Peas have been cultivated in southern Europe and in Asia for thousands of years.
They are native to the eastern Mediterranean, from Turkey to Iran. The Greeks and Romans were so fond of peas that peas
were eaten on mass, like we might eat popcorn, when they were attending theatre and sporting events. The Romans introduced
peas to the rest of Europe by 400 A.D.
Nutritionally, peas are rich in vitamins A and C, all the B vitamins, and the minerals phosphorus, iron and potassium, as
well as being high in fiber. Peas can help treat constipation, high cholesterol, tiredness and lethargy.
A superb heirloom snap pea grown for many decades by the Amish community. Vines grow 6 feet
tall and are heavy producers of 2 inch edible pods.
Matures in 60 days.
This unusual vegetable is native to the Middle East, where it has been grown
for over 400 years. In recent times, it has become one fo the top gourmet vegetables in Europe.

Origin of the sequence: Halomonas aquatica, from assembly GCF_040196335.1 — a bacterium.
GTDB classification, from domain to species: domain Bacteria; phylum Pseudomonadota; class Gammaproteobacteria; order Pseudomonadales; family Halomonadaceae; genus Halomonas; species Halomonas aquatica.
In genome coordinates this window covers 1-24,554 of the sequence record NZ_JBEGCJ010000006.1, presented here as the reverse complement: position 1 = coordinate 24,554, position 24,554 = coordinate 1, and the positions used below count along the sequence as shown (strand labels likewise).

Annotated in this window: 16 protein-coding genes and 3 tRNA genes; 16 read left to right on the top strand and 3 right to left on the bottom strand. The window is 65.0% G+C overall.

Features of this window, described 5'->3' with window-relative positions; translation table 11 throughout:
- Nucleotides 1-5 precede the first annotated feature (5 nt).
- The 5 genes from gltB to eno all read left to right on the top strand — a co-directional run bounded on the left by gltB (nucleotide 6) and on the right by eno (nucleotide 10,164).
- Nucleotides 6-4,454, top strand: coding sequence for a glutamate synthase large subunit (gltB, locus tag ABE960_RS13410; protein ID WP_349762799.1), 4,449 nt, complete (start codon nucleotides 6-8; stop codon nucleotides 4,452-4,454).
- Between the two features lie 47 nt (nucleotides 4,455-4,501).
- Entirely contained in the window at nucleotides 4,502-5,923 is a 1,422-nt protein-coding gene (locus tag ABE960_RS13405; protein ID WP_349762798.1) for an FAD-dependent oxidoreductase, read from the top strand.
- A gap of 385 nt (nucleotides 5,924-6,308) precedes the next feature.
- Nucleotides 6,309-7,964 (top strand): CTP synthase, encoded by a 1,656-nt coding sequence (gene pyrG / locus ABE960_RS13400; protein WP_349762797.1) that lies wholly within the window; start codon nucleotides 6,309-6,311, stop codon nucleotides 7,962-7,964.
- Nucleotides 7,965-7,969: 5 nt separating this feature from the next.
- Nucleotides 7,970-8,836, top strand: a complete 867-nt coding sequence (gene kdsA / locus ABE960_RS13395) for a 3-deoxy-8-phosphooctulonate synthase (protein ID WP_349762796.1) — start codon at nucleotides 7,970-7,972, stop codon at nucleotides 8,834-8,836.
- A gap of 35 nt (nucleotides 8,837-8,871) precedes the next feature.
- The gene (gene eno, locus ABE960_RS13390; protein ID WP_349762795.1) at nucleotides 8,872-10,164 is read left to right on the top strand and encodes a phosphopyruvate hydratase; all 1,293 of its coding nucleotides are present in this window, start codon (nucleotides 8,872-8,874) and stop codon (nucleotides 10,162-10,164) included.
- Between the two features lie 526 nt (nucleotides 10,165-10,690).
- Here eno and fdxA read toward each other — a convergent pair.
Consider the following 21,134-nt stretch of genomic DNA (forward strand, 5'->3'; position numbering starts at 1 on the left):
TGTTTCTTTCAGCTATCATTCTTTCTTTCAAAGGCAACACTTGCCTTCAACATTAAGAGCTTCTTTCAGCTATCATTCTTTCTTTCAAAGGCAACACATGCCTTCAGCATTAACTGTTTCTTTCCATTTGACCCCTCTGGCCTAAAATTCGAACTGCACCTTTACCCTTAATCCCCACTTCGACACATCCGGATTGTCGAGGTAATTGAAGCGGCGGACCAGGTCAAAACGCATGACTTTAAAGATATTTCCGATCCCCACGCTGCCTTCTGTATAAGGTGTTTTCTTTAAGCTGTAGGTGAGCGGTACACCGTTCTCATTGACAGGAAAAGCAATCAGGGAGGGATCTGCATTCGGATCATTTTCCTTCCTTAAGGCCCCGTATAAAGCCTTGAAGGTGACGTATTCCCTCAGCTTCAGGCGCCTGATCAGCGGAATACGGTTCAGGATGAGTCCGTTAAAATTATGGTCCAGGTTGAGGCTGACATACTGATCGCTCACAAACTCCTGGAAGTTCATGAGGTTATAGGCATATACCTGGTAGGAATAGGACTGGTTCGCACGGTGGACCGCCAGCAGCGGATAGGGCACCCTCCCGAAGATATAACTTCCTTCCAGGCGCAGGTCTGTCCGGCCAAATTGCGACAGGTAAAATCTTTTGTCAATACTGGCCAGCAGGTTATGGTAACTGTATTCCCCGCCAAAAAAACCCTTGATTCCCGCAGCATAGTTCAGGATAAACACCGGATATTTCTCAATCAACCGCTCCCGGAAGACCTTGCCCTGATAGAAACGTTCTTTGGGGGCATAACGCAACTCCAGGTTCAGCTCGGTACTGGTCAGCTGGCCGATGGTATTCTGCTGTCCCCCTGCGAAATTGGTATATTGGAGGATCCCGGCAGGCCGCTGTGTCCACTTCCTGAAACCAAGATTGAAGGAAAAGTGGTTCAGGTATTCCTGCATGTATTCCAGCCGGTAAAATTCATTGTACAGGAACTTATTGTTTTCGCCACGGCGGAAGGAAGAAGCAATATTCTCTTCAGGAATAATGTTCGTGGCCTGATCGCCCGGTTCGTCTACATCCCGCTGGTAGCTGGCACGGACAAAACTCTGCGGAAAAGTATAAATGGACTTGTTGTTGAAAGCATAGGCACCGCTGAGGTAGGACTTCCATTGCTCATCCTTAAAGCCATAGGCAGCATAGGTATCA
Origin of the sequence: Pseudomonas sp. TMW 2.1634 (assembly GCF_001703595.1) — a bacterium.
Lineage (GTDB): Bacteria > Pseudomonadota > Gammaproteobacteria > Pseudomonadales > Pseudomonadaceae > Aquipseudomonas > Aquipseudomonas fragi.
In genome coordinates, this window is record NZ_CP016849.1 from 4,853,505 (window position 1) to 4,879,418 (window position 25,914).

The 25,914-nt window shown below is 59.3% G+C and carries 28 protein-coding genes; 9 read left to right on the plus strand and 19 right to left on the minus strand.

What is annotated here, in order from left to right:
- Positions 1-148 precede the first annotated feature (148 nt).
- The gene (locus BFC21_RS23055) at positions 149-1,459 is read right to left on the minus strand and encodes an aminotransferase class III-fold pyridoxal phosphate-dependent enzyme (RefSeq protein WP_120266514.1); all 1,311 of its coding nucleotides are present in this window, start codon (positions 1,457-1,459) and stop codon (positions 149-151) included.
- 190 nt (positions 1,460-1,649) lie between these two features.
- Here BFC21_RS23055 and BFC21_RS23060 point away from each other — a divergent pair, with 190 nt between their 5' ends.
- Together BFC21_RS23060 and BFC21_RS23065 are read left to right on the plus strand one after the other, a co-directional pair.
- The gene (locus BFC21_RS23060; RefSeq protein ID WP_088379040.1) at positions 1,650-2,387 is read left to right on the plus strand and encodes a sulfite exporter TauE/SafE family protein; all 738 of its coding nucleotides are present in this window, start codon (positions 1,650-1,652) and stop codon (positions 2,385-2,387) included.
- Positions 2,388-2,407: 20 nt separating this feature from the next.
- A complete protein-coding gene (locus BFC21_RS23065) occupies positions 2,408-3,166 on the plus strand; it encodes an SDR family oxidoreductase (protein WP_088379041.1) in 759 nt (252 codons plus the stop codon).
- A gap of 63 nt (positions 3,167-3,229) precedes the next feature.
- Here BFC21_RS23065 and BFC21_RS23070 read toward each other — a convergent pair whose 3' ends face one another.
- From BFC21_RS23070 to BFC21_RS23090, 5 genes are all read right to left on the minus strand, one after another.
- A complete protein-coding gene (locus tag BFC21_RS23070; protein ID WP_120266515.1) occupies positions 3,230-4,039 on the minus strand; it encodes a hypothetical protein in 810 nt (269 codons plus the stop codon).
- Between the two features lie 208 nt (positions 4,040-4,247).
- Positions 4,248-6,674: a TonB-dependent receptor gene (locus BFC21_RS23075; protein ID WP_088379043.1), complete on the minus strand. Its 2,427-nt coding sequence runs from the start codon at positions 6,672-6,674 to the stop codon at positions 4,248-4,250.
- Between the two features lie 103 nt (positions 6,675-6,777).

The plant grows about 8 inches high and 20 inches wide. Its growth pattern makes it ideal for container growing.
It has attractive red/black pea-like flowers and unusuaal edible winged pods. The aspargus tasting pods are picked small,
under 1 inch, and steamed or stir-fried.
The plant grows best in unfertilized, lean
soil and keeps producing even in cool fall weather.
65 days to maturity.
Golden Sweet Edible Podded
A rare heirloom dating back to ancient India. The 5 feet tall vines are very
attractive with two toned purple flowers and golden pods. The pods are eaten young as flat snow peas,
or the tan seeds wth purple flecks can be allowed to mature and dried for use in soups. This variety and the above heirloom
vine would make an attractive sight in any vegetable or flower garden. This plant is very productive and drought
In 65 days, ths snow peas can be harvested.
An excellent quality of shelling pea that comes from
a long line of British heirloom peas. It was honoured by the Royal Horticultural Society in 1901. This pea plant grows
to 30 inches tall and produces a heavy crop.
55 days to harvesting